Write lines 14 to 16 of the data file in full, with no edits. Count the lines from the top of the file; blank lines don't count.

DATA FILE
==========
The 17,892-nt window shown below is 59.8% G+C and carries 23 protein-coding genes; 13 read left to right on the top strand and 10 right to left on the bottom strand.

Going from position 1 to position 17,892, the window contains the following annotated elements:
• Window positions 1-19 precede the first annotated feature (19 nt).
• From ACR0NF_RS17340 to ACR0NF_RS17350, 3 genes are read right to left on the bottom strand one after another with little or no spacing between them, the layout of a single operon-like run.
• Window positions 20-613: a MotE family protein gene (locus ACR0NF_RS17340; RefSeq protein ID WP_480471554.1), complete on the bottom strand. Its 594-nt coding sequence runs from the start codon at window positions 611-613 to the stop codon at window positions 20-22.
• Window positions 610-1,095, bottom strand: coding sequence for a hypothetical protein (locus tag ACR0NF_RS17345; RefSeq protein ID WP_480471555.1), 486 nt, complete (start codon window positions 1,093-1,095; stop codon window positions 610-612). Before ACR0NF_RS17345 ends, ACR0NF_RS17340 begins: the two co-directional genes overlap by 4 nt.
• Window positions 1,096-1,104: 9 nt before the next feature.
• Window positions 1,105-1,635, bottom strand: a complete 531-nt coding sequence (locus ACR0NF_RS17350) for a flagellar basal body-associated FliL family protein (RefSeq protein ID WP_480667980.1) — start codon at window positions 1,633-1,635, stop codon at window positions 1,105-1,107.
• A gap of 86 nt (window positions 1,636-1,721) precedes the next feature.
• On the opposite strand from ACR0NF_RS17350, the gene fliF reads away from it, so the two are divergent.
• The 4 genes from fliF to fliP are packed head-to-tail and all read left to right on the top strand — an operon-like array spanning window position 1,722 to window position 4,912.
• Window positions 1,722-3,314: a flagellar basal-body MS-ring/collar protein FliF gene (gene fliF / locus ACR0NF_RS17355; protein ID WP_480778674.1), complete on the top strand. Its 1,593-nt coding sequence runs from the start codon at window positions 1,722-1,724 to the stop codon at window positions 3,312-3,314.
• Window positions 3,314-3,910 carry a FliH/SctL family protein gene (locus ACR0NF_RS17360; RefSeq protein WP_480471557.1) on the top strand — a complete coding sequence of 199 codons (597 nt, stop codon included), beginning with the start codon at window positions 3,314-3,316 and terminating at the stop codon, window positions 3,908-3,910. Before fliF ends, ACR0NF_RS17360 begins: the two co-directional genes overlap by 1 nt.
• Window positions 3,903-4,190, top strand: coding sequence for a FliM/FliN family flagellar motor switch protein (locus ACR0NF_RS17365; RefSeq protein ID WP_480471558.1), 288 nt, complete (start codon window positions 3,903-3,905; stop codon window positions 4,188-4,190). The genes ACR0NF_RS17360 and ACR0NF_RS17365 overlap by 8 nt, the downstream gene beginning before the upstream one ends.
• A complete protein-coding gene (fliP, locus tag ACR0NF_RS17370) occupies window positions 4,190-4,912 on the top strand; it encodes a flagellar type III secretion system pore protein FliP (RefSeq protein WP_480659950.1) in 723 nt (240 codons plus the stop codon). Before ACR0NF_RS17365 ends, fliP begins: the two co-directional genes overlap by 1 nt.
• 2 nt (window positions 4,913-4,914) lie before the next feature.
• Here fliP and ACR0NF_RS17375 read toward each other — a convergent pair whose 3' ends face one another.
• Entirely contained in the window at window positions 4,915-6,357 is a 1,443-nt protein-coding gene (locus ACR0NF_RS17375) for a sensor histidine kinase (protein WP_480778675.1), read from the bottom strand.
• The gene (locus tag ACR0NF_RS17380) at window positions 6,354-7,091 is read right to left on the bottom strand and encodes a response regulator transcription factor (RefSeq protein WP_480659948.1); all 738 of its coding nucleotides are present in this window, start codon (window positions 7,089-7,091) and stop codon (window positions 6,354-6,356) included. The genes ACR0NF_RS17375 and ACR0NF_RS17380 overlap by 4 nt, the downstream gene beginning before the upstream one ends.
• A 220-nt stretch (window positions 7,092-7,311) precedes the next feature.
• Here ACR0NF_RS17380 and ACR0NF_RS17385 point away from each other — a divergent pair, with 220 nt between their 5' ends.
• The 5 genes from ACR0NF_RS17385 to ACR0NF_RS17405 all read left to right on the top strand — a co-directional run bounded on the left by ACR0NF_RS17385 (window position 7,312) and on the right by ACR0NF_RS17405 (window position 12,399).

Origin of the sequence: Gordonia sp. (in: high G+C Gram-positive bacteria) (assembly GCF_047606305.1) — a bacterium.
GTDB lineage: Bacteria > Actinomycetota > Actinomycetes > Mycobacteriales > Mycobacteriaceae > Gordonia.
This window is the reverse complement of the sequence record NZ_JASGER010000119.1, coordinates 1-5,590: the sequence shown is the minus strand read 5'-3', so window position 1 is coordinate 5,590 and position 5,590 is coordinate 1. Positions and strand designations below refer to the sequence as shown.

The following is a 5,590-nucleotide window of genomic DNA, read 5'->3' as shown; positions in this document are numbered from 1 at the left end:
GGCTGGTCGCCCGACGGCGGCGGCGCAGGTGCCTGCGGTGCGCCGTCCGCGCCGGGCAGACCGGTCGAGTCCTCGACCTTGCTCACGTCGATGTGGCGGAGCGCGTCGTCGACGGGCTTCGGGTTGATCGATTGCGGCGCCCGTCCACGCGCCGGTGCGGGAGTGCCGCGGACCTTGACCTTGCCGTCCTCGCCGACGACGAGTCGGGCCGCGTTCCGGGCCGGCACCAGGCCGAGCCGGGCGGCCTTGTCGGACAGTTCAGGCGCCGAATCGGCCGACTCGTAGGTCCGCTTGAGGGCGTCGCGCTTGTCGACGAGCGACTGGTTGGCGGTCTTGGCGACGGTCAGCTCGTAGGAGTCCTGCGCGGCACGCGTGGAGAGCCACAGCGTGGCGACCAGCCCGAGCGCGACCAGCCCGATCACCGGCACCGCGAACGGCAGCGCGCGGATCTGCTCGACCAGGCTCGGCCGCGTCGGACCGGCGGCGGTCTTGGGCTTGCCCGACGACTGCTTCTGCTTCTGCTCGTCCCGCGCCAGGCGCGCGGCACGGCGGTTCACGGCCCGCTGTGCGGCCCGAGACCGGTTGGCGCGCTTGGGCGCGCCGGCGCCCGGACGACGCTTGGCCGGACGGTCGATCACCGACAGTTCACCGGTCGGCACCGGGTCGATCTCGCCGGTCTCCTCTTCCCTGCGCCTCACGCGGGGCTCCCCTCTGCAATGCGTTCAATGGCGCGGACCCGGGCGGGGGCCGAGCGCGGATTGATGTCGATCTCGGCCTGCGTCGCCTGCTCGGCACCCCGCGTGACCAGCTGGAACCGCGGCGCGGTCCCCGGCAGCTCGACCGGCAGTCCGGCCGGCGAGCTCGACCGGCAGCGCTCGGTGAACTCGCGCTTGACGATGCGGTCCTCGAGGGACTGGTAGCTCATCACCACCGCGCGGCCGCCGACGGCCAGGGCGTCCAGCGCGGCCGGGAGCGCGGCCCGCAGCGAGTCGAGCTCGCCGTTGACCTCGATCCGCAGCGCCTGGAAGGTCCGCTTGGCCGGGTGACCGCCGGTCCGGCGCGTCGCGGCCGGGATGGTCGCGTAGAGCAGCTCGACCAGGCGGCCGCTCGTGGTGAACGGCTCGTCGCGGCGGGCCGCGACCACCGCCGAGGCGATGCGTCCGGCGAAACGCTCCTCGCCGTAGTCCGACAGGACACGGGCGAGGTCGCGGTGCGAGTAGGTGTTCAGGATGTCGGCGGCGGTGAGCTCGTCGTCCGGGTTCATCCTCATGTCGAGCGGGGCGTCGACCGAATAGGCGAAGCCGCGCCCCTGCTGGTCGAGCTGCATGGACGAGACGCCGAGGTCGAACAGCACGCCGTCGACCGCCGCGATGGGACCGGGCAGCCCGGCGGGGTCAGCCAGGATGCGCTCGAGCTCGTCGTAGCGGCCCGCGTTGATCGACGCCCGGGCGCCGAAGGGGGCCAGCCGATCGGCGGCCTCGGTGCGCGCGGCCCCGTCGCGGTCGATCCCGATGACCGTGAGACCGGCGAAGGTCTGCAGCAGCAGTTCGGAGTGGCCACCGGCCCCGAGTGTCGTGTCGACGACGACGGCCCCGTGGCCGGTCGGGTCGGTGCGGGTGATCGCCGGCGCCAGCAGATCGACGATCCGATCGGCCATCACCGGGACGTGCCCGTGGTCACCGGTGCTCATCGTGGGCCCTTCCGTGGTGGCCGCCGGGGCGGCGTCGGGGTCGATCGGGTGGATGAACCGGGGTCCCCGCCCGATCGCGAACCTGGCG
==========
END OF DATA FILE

• Window positions 3,903-4,190, top strand: coding sequence for a FliM/FliN family flagellar motor switch protein (locus ACR0NF_RS17365; RefSeq protein ID WP_480471558.1), 288 nt, complete (start codon window positions 3,903-3,905; stop codon window positions 4,188-4,190). The genes ACR0NF_RS17360 and ACR0NF_RS17365 overlap by 8 nt, the downstream gene beginning before the upstream one ends.
• A complete protein-coding gene (fliP, locus tag ACR0NF_RS17370) occupies window positions 4,190-4,912 on the top strand; it encodes a flagellar type III secretion system pore protein FliP (RefSeq protein WP_480659950.1) in 723 nt (240 codons plus the stop codon). Before ACR0NF_RS17365 ends, fliP begins: the two co-directional genes overlap by 1 nt.
• 2 nt (window positions 4,913-4,914) lie before the next feature.